After years under consideration by the USDA, the agency's Animal and Plant Health Inspection Service has finally approved the deregulation of Monsanto's Roundup Ready (RR) genetically modified sugar beets.
According to a statement by the USDA, the agency has determined that the genetically modified beets, which are designed to resist heavy application of the pesticide glyphosate (marketed by Monsanto as Roundup), are "as safe as traditionally bred sugar beets."
The final decision to deregulate the beets comes after a lawsuit was filed against the USDA in 2009 by groups including the Center for Food Safety, Organic Seed Alliance, High Mowing Organic Seeds and the Sierra Club, for failure to complete an Environmental Impact Study on the safety of the beets. Planting the controversial sugar beets was temporarily suspended by a federal judge, but later overridden by the USDA to prevent a sugar shortage. In February 2011, a partial deregulation of the plants was approved that allowed some growers to begin planting the beets under certain regulatory permits. The beets had already been approved back in 2005, and more than 95 percent of the sugar beets grown in the U.S. are already genetically modified.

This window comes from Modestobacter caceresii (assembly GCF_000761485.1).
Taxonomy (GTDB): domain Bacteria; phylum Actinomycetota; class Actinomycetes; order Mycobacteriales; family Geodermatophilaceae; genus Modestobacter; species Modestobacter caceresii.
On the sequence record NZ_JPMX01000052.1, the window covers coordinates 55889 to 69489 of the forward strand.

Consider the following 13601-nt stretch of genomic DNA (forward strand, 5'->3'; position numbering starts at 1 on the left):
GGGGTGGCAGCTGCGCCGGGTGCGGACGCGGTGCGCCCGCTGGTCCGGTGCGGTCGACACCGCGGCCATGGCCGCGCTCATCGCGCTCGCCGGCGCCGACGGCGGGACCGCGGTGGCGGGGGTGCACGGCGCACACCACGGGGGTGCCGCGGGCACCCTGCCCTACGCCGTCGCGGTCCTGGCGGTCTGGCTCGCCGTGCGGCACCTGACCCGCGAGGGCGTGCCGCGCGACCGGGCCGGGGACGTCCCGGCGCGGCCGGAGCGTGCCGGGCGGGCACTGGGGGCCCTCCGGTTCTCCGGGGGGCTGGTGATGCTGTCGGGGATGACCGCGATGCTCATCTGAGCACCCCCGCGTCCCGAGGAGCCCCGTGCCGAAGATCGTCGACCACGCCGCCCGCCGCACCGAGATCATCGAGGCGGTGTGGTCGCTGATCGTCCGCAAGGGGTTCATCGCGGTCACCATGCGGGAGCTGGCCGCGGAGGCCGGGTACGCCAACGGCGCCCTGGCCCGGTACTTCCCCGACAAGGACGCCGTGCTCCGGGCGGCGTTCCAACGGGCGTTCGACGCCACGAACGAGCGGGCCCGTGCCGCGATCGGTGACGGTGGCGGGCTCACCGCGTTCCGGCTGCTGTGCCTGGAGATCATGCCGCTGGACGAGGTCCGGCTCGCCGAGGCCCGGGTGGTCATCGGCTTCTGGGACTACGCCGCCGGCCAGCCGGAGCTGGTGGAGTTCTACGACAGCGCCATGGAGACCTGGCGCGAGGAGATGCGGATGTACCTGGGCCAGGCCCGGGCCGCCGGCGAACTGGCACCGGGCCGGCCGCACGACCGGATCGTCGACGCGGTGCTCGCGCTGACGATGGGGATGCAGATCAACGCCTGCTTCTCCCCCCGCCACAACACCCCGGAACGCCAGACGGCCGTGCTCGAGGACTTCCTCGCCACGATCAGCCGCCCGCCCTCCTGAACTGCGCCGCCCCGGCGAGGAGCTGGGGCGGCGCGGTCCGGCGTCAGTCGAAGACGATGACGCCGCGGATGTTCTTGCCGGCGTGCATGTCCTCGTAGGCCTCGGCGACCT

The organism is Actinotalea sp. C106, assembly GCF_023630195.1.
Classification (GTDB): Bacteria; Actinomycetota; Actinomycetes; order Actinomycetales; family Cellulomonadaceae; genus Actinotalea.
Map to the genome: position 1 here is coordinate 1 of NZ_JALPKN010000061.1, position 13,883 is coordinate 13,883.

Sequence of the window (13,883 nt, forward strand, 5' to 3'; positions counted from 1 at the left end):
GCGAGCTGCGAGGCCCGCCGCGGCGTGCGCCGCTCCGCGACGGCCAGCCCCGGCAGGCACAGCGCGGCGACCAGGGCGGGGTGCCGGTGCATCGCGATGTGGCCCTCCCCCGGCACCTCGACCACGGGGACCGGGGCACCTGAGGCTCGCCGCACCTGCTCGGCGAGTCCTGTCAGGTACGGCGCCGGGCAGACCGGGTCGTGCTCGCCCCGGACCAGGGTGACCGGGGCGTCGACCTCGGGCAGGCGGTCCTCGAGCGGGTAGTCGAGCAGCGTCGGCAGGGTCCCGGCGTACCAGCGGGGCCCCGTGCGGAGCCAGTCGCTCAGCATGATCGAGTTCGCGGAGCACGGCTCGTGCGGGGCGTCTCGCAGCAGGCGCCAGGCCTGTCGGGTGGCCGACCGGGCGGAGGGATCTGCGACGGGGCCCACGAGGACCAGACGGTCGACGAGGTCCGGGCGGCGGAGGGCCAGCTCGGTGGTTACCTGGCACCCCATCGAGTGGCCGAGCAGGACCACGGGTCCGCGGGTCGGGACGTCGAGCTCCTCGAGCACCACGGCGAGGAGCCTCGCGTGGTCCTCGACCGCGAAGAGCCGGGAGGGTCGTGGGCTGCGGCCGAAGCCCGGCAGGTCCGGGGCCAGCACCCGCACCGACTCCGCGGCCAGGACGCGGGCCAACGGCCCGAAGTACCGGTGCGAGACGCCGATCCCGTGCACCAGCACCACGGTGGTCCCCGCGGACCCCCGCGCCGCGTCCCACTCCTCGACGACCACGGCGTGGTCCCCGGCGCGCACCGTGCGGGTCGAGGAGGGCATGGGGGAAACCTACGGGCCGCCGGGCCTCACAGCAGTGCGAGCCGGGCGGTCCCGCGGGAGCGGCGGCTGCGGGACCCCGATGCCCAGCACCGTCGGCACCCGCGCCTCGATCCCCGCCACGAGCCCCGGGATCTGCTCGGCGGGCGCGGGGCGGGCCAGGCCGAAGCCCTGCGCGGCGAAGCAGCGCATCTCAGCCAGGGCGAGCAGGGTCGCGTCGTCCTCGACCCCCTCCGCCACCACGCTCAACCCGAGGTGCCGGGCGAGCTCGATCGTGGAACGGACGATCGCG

In a statement released by the agency last week, the USDA said: "Since a district court decision in 2009, APHIS has worked hard to complete this final EIS to ensure it is sound and comprehensive. APHIS' determination of nonregulated status of RR sugar beets reflects this hard work and will become effective upon publication of the Agency's notice of availability of the determination and record of decision in the Federal Register on July 20, 2012."
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Image: Dag Endresen